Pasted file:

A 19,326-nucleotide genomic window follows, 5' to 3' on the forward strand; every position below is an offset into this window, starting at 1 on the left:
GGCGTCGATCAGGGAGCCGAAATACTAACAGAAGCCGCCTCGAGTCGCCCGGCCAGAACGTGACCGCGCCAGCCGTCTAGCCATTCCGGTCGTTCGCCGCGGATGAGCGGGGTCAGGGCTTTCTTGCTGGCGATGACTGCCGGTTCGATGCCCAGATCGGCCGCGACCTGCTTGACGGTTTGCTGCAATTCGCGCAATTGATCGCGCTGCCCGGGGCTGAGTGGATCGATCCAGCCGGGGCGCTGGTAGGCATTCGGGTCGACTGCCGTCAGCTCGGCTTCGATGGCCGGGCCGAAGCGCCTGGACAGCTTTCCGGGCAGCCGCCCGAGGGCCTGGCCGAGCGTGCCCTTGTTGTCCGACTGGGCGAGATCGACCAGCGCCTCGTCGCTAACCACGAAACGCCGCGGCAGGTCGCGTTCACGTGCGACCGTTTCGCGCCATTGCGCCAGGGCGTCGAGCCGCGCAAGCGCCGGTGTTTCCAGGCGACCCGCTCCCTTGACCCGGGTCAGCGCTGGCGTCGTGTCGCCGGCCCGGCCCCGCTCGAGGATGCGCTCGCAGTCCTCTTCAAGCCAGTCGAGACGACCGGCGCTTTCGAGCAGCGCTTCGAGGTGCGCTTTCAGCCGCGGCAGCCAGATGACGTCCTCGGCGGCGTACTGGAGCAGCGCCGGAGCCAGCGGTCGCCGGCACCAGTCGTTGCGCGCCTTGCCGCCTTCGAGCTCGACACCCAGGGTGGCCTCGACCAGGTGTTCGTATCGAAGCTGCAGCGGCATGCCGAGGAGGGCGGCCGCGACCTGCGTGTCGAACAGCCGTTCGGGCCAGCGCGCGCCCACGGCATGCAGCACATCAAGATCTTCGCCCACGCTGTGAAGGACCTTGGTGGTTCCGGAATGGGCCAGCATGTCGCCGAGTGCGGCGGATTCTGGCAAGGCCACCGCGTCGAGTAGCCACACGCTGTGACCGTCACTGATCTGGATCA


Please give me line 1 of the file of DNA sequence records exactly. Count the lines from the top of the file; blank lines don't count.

A 19,326-nucleotide genomic window follows, 5' to 3' on the forward strand; every position below is an offset into this window, starting at 1 on the left: